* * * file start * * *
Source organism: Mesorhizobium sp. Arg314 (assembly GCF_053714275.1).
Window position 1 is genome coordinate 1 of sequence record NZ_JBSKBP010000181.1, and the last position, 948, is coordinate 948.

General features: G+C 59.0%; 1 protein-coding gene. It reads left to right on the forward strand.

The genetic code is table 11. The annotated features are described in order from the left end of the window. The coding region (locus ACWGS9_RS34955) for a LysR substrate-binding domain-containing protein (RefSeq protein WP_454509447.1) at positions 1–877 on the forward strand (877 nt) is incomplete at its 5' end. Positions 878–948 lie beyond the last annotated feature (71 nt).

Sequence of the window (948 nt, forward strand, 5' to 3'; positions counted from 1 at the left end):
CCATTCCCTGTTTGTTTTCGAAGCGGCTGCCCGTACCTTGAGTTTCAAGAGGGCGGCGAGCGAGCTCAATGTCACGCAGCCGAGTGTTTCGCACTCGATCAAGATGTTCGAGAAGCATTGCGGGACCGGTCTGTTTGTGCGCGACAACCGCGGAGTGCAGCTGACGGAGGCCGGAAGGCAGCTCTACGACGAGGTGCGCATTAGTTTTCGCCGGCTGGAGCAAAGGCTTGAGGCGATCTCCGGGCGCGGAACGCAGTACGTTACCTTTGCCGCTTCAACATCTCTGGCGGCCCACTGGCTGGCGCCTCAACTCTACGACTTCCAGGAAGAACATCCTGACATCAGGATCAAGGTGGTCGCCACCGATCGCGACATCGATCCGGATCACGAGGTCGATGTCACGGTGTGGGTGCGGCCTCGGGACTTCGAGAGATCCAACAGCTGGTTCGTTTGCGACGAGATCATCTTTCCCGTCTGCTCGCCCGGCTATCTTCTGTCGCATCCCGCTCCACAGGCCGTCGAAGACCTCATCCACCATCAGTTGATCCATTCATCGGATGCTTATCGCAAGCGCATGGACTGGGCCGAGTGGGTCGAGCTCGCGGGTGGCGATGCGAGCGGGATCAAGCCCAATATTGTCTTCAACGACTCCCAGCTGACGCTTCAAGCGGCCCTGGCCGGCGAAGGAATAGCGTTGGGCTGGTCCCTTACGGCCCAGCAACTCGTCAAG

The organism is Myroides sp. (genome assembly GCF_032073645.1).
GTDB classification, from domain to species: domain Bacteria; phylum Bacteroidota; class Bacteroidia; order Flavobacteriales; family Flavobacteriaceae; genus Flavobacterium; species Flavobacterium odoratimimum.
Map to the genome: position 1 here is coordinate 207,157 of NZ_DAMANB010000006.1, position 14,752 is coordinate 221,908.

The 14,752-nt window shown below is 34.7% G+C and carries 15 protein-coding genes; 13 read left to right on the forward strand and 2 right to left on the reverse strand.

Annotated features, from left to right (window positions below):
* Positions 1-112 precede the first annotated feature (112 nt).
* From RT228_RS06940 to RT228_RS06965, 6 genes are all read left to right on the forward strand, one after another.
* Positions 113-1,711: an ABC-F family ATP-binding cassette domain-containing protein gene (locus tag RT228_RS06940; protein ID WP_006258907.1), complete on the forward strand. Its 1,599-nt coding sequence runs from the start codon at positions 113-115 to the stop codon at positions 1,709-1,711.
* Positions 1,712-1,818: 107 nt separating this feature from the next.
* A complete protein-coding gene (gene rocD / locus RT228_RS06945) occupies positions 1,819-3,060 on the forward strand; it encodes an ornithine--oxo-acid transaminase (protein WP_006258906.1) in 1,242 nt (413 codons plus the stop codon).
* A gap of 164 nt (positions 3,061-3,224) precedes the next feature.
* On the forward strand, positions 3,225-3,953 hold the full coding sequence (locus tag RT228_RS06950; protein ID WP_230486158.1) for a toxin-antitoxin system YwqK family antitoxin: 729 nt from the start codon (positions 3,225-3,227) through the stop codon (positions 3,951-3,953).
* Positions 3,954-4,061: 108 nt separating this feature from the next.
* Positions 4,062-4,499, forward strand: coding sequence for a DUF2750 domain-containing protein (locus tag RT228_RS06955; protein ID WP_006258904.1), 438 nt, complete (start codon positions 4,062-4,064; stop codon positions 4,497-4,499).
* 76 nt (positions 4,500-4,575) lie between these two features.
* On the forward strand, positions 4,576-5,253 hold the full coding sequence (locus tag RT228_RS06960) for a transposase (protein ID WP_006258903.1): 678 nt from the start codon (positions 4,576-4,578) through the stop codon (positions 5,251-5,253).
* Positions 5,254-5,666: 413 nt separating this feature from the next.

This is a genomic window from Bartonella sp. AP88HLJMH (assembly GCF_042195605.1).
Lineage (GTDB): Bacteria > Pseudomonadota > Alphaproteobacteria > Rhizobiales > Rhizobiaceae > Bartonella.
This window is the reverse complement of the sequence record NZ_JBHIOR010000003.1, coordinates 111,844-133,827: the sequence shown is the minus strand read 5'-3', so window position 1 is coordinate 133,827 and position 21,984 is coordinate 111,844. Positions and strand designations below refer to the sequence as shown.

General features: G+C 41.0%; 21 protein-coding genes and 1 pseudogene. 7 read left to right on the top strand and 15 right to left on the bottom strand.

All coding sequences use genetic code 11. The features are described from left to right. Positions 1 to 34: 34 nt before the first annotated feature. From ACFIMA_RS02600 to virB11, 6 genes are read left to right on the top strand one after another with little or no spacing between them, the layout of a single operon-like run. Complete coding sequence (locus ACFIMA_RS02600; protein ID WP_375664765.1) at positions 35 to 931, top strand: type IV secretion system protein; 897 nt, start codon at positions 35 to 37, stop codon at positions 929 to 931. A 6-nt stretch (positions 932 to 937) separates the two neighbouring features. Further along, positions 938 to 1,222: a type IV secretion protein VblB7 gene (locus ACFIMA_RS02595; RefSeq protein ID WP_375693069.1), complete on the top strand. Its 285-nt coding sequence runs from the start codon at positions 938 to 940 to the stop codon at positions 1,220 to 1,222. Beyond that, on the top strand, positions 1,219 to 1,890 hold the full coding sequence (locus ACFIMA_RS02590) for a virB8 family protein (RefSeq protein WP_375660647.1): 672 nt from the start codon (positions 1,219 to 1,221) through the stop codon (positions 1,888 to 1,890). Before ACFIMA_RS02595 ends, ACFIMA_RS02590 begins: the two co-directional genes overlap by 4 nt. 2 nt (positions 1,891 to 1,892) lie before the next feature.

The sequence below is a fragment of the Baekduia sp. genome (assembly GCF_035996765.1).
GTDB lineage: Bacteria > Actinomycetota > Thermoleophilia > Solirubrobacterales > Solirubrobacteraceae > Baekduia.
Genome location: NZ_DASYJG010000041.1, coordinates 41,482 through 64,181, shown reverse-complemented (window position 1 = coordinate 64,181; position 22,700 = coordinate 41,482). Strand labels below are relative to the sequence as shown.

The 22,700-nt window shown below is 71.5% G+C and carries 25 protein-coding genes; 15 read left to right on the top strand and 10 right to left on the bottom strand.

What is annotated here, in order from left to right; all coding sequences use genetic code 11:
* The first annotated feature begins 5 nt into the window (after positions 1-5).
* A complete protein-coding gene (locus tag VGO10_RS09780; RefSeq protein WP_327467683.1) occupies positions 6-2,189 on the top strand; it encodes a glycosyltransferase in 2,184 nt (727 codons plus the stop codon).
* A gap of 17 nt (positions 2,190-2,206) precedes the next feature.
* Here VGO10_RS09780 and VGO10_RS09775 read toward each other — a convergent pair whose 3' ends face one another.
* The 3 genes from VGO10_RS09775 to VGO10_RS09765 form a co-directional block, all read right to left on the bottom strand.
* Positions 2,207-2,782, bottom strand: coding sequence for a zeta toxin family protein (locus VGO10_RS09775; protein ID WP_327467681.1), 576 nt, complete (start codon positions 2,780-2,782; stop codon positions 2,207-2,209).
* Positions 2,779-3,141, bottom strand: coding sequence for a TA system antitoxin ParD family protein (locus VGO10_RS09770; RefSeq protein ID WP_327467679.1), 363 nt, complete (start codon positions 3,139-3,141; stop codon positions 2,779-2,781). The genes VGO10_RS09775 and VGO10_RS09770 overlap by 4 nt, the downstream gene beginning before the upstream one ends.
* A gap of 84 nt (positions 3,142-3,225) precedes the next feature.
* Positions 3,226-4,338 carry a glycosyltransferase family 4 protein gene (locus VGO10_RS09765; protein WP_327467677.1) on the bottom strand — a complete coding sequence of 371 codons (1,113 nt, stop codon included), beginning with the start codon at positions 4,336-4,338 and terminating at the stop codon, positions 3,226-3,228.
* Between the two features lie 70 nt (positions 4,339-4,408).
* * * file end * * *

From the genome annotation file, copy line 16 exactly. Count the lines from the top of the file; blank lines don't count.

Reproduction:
* A complete protein-coding gene (gene rocD / locus RT228_RS06945) occupies positions 1,819-3,060 on the forward strand; it encodes an ornithine--oxo-acid transaminase (protein WP_006258906.1) in 1,242 nt (413 codons plus the stop codon).